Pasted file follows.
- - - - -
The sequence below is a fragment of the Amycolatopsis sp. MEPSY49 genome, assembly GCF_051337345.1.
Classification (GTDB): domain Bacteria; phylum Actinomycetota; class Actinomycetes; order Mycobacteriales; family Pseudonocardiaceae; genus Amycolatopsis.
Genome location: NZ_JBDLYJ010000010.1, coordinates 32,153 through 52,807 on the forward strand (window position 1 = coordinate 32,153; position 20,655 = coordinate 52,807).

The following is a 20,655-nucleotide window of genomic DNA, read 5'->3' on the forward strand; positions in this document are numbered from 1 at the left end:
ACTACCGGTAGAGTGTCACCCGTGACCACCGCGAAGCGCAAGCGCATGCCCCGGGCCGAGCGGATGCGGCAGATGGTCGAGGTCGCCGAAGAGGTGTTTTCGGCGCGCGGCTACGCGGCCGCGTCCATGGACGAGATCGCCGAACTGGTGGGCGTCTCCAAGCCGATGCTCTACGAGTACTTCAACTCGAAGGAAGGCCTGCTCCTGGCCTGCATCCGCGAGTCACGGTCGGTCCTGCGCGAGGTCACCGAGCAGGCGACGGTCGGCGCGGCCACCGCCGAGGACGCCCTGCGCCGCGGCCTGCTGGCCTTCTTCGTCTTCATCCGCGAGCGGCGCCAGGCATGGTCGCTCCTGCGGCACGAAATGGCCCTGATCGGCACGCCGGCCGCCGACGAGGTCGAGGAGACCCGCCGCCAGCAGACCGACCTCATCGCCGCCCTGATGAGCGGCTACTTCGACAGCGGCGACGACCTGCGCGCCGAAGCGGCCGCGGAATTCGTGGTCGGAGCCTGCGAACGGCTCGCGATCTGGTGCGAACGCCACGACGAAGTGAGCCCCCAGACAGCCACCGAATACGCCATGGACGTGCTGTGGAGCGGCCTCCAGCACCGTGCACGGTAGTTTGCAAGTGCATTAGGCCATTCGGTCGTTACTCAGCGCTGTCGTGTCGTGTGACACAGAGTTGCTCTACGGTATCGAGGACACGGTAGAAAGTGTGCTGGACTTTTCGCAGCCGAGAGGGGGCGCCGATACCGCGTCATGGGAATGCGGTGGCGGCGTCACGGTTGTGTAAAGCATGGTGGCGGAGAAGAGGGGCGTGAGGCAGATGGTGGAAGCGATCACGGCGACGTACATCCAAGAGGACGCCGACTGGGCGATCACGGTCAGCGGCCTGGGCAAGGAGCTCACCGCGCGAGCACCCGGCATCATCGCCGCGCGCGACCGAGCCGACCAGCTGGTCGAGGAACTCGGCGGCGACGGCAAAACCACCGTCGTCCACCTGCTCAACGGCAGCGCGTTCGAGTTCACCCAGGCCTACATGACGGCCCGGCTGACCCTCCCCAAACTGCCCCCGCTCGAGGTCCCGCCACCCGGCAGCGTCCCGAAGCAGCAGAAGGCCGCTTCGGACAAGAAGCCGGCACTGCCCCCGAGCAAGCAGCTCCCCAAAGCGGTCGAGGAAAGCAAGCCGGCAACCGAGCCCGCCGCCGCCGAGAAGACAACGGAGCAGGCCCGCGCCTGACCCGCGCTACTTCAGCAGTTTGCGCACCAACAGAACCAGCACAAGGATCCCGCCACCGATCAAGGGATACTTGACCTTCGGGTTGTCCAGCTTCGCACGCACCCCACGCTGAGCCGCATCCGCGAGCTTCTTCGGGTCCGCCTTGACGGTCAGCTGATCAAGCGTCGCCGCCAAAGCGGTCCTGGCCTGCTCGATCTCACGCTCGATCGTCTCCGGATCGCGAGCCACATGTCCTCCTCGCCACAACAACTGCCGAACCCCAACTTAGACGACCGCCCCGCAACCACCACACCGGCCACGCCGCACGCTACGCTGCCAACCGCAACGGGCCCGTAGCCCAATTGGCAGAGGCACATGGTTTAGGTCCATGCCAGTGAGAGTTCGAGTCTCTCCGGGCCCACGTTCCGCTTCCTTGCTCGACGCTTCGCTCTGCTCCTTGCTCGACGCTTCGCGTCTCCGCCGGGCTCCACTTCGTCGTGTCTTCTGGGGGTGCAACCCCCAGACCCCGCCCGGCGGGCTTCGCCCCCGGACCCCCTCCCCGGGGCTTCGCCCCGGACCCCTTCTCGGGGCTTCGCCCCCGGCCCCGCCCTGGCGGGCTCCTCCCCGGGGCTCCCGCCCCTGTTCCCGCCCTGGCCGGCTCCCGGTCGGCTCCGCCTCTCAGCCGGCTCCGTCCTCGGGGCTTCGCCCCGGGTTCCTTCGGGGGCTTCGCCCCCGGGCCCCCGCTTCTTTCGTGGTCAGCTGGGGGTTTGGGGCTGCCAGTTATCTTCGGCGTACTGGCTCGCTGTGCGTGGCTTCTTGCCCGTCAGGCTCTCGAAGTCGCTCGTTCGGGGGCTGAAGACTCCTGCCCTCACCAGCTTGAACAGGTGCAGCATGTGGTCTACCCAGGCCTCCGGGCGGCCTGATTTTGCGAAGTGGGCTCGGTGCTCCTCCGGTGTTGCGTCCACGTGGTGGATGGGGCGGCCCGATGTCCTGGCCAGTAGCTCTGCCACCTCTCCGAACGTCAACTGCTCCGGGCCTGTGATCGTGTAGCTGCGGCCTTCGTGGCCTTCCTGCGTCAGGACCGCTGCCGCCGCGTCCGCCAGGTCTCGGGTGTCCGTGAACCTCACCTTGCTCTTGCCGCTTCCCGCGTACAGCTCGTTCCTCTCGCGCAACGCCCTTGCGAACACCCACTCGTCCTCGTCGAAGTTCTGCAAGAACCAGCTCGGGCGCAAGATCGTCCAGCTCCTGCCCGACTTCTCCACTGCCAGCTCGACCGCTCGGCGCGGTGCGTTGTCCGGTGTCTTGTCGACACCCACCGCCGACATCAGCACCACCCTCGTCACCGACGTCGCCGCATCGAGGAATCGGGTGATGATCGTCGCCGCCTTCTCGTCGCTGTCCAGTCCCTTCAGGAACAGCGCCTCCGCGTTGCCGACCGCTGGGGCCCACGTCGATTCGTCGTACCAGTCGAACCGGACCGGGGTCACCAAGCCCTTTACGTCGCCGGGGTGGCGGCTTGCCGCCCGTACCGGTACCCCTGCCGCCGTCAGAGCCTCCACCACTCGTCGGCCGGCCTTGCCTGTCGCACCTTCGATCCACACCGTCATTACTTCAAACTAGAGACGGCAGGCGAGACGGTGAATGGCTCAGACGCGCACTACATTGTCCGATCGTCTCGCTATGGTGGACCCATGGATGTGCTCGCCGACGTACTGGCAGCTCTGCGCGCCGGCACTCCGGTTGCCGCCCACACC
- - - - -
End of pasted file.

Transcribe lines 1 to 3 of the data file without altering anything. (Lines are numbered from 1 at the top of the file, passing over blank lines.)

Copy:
The sequence below is a fragment of the Amycolatopsis sp. MEPSY49 genome, assembly GCF_051337345.1.
Classification (GTDB): domain Bacteria; phylum Actinomycetota; class Actinomycetes; order Mycobacteriales; family Pseudonocardiaceae; genus Amycolatopsis.
Genome location: NZ_JBDLYJ010000010.1, coordinates 32,153 through 52,807 on the forward strand (window position 1 = coordinate 32,153; position 20,655 = coordinate 52,807).